Watch your step, mister.
Physically, there was nothing to it. Mentally, though, I was starting to have some problems. I was all alone and thought I might be overlooking the trail to the top. So I waited for the next group of hikers. I'd watch how they got it done.
As soon as some hikers arrived at the base of the rock, though, they were expressing the same doubts that had been reverberating in my head. Nevertheless, bolder ones in the group proceeded up the rock and I decided to follow.
What I haven’t mentioned yet is my fear of heights. I prevail over it on occasion. I can force myself to the top of a twenty-four foot extension ladder. I can shingle the roof of a two-story house so long as the pitch is not much steeper than four in twelve. I can walk up two or three flights of a lookout tower. (I made it even farther up the Albert Mountain Tower, but the gale winds distracted me too much to dwell on my fear of height. Go figure…)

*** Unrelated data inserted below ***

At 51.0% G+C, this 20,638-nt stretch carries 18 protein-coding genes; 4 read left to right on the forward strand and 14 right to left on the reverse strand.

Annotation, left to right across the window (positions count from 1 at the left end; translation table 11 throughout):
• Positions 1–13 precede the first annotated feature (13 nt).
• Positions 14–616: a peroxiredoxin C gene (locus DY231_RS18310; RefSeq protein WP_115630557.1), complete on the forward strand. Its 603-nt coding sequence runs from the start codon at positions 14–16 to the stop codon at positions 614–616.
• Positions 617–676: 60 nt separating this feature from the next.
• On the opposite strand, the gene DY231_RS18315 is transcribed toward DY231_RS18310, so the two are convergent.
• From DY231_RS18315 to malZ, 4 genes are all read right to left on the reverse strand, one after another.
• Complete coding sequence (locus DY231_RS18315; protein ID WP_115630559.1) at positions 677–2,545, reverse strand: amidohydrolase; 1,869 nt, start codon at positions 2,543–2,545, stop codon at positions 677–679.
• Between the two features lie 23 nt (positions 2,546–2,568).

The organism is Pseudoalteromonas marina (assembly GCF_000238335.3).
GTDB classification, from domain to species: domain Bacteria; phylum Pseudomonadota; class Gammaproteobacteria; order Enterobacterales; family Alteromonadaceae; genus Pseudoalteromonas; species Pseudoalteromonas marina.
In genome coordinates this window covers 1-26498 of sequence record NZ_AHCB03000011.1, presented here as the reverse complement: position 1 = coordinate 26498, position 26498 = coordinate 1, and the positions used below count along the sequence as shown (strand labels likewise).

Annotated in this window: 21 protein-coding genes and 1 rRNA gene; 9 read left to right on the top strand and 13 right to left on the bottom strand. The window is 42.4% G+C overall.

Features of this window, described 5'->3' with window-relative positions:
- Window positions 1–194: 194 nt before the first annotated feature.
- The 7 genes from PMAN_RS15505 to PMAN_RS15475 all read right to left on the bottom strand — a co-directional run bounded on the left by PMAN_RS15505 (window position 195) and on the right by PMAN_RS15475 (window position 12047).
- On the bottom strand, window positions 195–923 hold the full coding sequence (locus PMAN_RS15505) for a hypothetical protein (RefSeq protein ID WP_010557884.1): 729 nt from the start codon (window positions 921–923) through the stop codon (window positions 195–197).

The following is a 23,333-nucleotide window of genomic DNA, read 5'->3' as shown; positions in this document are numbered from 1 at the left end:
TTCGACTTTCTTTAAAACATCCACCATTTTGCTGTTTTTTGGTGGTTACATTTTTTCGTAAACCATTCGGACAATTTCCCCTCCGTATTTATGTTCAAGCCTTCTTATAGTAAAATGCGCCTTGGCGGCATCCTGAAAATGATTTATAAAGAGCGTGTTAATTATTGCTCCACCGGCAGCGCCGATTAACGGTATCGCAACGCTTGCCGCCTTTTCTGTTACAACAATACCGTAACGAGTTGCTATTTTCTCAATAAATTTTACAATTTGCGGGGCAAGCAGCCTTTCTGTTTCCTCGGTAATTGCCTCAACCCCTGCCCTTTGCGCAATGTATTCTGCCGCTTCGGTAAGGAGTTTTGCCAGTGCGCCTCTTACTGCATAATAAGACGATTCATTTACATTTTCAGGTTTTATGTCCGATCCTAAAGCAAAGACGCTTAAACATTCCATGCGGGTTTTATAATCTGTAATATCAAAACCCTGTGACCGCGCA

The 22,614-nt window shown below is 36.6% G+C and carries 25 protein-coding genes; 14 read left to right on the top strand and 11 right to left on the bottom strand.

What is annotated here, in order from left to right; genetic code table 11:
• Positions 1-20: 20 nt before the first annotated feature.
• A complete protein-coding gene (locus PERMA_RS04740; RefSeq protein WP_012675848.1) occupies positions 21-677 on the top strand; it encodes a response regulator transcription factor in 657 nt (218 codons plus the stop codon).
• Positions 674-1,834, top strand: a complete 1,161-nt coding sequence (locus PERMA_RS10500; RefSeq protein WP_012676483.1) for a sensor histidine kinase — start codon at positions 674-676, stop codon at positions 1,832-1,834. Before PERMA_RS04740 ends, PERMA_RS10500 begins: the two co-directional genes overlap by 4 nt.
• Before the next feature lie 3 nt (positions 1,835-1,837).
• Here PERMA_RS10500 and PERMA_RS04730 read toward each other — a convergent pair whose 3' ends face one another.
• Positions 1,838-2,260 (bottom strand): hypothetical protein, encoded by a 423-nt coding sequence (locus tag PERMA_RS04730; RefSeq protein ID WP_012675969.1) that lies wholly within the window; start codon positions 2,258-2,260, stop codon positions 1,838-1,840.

It doesn’t make sense. I’ve never had a bad fall. I never got stranded on the ferris wheel. But even at the age of six or seven, standing at the top of a stairway gave me the willies.
On this beautiful November morning, disappointment was starting to set in. Physically, there was nothing to keep me from reaching the top. The only obstacle was in my head. I did push myself to climb a little, maybe a quarter or a third of the way up.
“So far, so good,” I told myself. But I knew I was in trouble when I heard the people behind me chickening out.
“This is it for me. I can't go any higher”
“I’m not so worried about going up. Coming back down is what bothers me.”
Murmurs all around.
I tried to forget what I’d read about the spectacular 360 degree views from the top. I knew I was wimping out and wouldn’t reach that point today.
I made it this far. La de dah.
Even from my niche on the side of the rock, the view was awesome, but I wasn’t enjoying it very much. I was just feeling disgusted with myself. I hung on for a while, and then began my ignoble descent.